• Encourage your child to eat healthy.
• Buy fat-free milk and low-fat dairy foods, and encourage 3 servings each day.
• Include 5 servings of vegetables and fruits at meals and for snacks daily.
• Limit TV and computer time to 2 hours a day.
• Encourage your child to be active for at least
1 hour daily.
• Eat as a family often.
• The back seat is the safest place to ride in a car until your child is 13 years old.
• Use a booster seat until the vehicle’s safety belt fits. The lap belt can be worn low and flat on the upper thighs. The shoulder belt can be worn across the shoulder and the child can bend at the knees while sitting against the vehicle seat back.
• Teach your child to swim and watch her in the water.
• Your child needs sunscreen (SPF 15 or higher) when outside.
• Your child needs a helmet and safety gear for biking, skating, in-line skating, skiing, snowmobiling, and horseback riding.
• Talk to your child about not smoking cigarettes, using drugs, or drinking alcohol.
• Make a plan for situations in which your child does not feel safe.
• Get to know your child’s friends and their families.
• Never have a gun in the home. If necessary, store it unloaded and locked with the ammunition locked separately from the gun.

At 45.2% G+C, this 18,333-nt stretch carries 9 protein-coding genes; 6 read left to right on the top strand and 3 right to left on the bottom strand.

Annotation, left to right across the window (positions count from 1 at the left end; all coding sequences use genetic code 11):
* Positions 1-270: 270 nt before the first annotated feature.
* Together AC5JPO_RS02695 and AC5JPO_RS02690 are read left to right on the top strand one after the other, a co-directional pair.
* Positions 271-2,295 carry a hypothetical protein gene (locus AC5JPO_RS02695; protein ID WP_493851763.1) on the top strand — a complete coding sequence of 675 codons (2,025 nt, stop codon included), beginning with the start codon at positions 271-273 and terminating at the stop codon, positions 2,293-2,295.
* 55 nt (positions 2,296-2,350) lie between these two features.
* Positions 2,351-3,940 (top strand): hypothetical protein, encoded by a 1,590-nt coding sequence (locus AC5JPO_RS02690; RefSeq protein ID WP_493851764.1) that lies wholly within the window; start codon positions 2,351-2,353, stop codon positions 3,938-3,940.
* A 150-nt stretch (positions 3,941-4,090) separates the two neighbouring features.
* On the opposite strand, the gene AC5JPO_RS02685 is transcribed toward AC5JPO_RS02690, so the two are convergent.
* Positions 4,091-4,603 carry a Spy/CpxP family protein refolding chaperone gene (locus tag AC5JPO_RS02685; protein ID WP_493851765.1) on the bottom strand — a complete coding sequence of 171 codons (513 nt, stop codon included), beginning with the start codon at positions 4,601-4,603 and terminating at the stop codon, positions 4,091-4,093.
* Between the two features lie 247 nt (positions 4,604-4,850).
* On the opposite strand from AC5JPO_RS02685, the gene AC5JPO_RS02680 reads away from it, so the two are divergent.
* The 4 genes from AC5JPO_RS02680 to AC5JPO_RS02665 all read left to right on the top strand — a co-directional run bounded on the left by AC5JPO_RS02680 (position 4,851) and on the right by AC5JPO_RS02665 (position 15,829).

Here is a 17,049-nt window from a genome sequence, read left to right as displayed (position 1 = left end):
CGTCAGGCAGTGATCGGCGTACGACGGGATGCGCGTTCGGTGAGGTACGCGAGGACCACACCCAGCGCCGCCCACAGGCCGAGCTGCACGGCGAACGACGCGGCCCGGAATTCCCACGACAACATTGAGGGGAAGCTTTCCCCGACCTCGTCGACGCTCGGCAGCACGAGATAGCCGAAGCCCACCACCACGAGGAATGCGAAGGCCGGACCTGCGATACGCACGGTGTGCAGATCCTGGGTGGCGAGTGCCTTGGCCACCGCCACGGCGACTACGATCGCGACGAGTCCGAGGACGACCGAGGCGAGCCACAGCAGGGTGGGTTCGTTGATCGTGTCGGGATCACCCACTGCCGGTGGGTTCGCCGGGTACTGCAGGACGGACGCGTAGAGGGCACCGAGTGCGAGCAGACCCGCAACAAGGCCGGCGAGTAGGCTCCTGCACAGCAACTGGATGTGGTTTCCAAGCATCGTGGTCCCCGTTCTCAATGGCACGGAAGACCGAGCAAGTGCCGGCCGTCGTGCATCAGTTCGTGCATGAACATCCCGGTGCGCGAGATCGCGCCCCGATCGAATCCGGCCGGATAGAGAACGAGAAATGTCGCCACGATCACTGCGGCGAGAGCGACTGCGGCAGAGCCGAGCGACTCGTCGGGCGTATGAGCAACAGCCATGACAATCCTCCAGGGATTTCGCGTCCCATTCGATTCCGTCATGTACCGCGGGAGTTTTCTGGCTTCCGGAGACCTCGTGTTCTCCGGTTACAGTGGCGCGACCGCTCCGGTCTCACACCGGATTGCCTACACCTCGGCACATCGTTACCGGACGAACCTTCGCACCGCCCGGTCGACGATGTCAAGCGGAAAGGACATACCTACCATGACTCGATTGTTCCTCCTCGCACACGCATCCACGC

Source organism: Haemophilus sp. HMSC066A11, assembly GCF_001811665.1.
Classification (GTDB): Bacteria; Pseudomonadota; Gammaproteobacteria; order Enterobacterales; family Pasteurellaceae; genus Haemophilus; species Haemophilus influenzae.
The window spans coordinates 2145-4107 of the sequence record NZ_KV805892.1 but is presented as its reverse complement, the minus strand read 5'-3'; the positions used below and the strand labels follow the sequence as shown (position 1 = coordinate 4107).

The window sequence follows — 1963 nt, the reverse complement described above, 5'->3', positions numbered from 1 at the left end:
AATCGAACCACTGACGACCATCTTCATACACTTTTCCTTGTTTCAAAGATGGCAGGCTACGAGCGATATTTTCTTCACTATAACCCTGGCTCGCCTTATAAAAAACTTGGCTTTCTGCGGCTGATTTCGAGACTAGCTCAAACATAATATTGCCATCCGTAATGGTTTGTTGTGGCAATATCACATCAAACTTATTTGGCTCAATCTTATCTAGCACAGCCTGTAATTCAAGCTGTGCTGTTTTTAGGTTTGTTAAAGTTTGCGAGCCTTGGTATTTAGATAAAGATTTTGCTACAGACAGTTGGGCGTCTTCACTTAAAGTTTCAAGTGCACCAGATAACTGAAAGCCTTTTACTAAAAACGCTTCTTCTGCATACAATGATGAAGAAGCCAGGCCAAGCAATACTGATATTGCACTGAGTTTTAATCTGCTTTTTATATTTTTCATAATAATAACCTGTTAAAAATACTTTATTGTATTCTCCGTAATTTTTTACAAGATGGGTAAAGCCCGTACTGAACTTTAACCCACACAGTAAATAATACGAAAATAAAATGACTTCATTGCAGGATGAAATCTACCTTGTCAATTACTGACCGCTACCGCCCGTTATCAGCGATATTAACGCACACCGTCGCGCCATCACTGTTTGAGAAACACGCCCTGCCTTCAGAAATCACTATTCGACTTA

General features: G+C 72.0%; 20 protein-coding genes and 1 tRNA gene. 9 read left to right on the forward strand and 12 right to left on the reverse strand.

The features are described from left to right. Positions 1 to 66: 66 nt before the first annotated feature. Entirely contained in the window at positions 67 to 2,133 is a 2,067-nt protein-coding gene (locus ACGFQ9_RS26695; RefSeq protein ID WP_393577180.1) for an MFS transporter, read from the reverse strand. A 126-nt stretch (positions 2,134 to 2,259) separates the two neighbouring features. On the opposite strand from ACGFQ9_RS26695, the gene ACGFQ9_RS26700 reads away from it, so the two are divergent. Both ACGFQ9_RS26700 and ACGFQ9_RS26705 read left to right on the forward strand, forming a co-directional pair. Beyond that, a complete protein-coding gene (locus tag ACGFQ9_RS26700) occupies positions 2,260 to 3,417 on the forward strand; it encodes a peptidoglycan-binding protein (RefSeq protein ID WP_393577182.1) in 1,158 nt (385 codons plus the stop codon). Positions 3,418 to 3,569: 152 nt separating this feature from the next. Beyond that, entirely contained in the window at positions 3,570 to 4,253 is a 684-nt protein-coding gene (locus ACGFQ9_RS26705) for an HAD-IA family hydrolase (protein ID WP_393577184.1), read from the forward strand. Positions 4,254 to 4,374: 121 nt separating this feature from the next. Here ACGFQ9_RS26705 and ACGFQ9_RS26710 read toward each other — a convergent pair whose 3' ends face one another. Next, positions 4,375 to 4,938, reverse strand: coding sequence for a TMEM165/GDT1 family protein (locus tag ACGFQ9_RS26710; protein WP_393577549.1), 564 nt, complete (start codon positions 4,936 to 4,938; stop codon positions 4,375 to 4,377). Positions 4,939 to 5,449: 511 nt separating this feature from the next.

Here are some suggestions from Bright Futures experts that may be of value to your family.
• Be a model for your child by saying you are sorry when you make a mistake.
• Show your child how to use his words when he is angry.
• Teach your child to help others.
• Give your child chores to do and expect them to be done.
• Give your child his own space.
• Still watch your child and your child’s friends when they are playing.
• Understand that your child’s friends are very important.
• Answer questions about puberty.
• Teach your child the importance of delaying sexual behavior. Encourage your child to ask questions.
• Teach your child how to be safe with other adults.
• No one should ask for a secret to be kept from parents.
• No one should ask to see your child’s private parts.
• No adult should ask for help with his private parts.
• Show interest in school activities.
• If you have any concerns, ask your child’s teacher for help.
• Praise your child for doing things well at school.
• Set a routine and make a quiet place for doing homework.
• Talk with your child and her teacher about bullying.
• Help your child brush teeth twice a day.
• After breakfast
• Before bed
• Use a pea-sized amount of toothpaste with fluoride.
• Help your child floss his teeth once a day.
• Your child should visit the dentist at least twice a year.
• Encourage your child to always wear a mouth guard to protect teeth while playing sports.
Poison Help: 1-800-222-1222
Child safety seat inspection:
The recommendations in this publication do not indicate an exclusive course of treatment or serve as a standard of medical care. Variations, taking into account individual circumstances, may be appropriate. Original document included as part of
Bright Futures Tool and Resource Kit.
Copyright © 2010
American Academy of Pediatrics. All Rights Reserved. The
American Academy of Pediatrics does not review or endorse any modifications made to this document and in no event shall the AAP be liable for any such changes.
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